Every society throughout history has embraced music of one kind or another. Why do we love music, and what does it do for us? Well, for one thing, research has shown that music influences our mind in interesting ways.
In a study conducted by the University of Helsinki in Finland,
researchers studied the effects of listening to classical music on the
human brain. A group of participants, involving some individuals with
musical experience and others without, listened to the full 20 minutes
of W.A. Mozart’s violin concerto Nr. 3, G-major, K.216.
What they found was that listening to the music caused both neuronal
and physiological changes in the participants. The music enhanced gene
expression in the secretion and transport of dopamine, synaptic
neurotransmission, as well as memory and learning processes.
researchers also found that listening to the music also down-regulated
genes mediating neurodegeneration, while up-regulating genes that are
involved in learning songs and singing in songbirds. This link with
songbirds suggested a similar connection of sound perception across
“The up-regulation of several genes that are known to be responsible
for song learning and singing in songbirds suggest a shared evolutionary
background of sound perception between vocalizing birds and humans,”
said lead study author Dr. Irma Jarvela, associate professor at the
University of Helsinki.
One of the up-regulated genes that received the biggest impact from
listening to the music was synuclein-alpha (SNCA). SNCA is found in the
linkage region of the brain with the greatest involvement in musical
aptitude, and is known to be a risk gene for Parkinson’s disease.
Considering that the exposure to the music down-regulated genes that
are linked with neurodegeneration suggests that music has a
neuroprotective role. However, these effects appeared to be isolated to
participants with a background in musical experience.
“The effect was only detectable in musically experienced
participants, suggesting the importance of familiarity and experience in
mediating music-induced effects,” the researchers explained.
The Mozart Effect
The study from Finland is only one of many that has evaluated how
classical music might impact the human brain. Nearly everyone has heard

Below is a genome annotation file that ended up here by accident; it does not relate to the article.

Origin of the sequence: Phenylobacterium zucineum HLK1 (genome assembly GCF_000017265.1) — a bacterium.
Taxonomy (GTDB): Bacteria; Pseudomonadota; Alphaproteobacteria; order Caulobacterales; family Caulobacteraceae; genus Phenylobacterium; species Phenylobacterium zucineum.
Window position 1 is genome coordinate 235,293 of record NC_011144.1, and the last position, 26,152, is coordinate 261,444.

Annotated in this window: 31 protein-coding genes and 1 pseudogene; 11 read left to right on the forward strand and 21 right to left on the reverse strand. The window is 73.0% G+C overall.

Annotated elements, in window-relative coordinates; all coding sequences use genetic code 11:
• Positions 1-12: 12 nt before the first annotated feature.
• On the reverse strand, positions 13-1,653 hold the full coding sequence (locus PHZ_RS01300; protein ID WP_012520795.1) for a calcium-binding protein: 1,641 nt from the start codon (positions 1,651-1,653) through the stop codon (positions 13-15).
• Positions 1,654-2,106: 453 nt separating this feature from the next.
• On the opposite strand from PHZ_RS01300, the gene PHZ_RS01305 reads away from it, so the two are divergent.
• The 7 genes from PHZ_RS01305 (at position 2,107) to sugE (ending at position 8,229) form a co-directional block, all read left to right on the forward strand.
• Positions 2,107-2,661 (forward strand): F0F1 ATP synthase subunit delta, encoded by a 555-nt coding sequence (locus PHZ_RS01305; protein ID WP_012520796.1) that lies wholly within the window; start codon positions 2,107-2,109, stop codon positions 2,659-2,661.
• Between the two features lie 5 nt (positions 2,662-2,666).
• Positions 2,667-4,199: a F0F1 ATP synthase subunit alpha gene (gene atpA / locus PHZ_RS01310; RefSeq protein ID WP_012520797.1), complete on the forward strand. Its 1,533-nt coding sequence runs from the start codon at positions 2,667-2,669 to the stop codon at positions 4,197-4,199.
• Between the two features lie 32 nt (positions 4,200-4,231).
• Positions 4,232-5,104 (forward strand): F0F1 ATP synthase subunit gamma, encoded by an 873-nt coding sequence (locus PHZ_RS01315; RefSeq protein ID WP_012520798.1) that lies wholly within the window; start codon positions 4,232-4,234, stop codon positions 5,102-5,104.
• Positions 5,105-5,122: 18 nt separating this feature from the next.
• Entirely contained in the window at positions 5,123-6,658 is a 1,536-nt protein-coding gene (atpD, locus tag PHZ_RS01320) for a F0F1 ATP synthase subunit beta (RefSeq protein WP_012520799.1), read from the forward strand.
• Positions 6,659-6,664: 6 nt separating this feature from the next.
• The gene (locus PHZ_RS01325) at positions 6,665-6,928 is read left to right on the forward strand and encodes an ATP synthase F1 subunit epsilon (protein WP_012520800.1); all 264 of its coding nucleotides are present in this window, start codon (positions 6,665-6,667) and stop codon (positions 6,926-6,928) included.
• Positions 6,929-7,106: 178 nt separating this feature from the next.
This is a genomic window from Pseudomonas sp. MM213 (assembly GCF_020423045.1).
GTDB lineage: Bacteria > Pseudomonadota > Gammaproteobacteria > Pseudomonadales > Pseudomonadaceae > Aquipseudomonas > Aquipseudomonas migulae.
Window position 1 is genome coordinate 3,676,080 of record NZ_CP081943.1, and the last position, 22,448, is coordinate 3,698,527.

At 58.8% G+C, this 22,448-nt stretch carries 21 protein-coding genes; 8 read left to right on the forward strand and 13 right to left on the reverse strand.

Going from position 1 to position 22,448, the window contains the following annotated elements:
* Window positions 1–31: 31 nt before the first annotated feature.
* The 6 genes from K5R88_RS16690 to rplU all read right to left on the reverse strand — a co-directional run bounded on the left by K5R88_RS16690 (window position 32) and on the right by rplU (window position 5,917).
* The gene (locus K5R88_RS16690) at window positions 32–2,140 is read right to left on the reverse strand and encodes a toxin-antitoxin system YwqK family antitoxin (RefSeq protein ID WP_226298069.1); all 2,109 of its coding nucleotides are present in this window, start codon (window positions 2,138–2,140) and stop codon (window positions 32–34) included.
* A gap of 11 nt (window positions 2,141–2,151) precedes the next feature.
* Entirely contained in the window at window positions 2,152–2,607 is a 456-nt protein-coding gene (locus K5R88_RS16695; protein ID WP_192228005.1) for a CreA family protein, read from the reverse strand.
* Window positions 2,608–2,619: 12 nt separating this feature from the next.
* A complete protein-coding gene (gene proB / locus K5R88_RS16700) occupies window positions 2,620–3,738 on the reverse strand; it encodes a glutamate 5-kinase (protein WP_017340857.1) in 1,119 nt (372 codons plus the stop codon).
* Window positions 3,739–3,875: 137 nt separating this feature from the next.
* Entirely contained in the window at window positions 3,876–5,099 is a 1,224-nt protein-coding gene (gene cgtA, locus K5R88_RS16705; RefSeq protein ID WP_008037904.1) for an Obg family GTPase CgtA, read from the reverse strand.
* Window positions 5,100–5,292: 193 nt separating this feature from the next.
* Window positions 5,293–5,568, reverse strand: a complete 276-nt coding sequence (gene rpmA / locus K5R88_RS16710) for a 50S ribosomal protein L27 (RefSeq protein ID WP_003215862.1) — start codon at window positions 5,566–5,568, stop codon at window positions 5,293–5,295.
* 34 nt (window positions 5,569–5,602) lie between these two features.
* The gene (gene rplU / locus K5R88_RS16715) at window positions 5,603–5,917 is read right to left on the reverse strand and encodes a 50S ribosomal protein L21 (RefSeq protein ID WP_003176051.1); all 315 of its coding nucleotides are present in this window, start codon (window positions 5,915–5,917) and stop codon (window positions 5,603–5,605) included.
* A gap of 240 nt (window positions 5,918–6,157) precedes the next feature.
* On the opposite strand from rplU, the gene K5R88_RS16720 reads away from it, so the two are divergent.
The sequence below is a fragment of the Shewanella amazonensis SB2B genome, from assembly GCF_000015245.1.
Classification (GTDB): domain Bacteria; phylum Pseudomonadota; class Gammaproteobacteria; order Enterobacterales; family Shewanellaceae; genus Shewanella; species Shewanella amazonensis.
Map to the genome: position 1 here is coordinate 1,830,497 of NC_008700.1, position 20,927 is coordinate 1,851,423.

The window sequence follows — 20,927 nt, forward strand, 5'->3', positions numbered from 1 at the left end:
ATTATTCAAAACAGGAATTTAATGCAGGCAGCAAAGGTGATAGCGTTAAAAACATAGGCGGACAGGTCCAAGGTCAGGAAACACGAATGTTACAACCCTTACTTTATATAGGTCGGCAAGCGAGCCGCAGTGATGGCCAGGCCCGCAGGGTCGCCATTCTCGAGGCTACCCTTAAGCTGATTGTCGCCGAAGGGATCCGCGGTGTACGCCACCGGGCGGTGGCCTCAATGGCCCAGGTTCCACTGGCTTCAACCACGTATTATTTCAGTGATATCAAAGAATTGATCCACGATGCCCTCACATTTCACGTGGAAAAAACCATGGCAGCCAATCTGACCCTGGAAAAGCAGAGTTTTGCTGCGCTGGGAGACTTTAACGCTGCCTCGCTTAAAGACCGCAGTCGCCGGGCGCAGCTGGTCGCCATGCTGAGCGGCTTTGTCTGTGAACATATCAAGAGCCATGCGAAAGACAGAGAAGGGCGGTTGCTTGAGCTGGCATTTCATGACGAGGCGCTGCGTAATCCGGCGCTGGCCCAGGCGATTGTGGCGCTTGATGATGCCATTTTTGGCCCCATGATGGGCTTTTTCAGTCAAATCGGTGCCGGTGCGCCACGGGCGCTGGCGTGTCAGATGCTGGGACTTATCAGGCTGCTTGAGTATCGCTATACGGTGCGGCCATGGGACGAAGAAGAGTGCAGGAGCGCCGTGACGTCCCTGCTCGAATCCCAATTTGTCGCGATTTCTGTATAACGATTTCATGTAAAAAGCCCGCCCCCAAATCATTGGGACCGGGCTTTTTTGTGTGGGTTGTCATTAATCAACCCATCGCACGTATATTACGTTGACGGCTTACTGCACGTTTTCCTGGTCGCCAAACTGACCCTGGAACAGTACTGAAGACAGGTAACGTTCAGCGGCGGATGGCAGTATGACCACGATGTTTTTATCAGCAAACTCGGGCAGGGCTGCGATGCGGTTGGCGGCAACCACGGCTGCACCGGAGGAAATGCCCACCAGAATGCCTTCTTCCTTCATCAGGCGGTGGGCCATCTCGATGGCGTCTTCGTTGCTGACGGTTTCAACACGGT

of the “Mozart Effect,” which was widely promoted following a study from
the 1990s. The study was discussed in the journal Nature, and it
sparked the idea that listening to the music of Mozart and other
classical composers could make you smarter.
In particular, it was urged that parents should play classical music
for their young infants to start them off on a journey to higher
intelligence. However, upon review it was found that the study had been
misconstrued. The original research had been conducted on adults, not
children. Also, it involved a temporary cognitive improvement regarding
spatial tasks that only lasted for approximately fifteen minutes.
A 2006 study conducted in Britain, which involved 8,000 children,
showed that popular music of the time had an even stronger effect on
cognitive improvement, determined by tests involving paper shapes. These
findings would suggest that personal preference may also come into play
in the effectiveness of musical exposure.
Boost your IQ by playing music yourself
biggest demonstrated improvement on intelligence from music has been
shown to result in studies where participants played the music
themselves. A study published in the Journal of Neuroscience showed that
children who had music lessons while growing up developed faster brain
responses to speech in their later years. This finding was true even
when they had not played their instruments in quite some time.
Researchers involved in this study found that the longer a person
spent playing instruments in their childhood, the faster their brains
responded to the sound of speech.
“What happens when we get older is that neural responses slow down,
especially in response to very fast and complicated sounds like
consonants,” explained researcher Dr. Nina Kraus, a neuroscientist at
Northwestern University. “After a year of training, the kids who have
been in the music training are better able to synchronize to the beat
and to remember the beat.”
Need more proof? Research by Jessica Grahn, a cognitive scientist at
the Western University of London, Ontario, revealed that a year of piano
lessons and regular, consistent practice can result in a three-point
increase in IQ.
So, whether you’ve been playing for years or are a pure beginner,
taking up an instrument, or tapping into the melody of your own voice,
could do your brain a lot of good!
-The Alternative Daily
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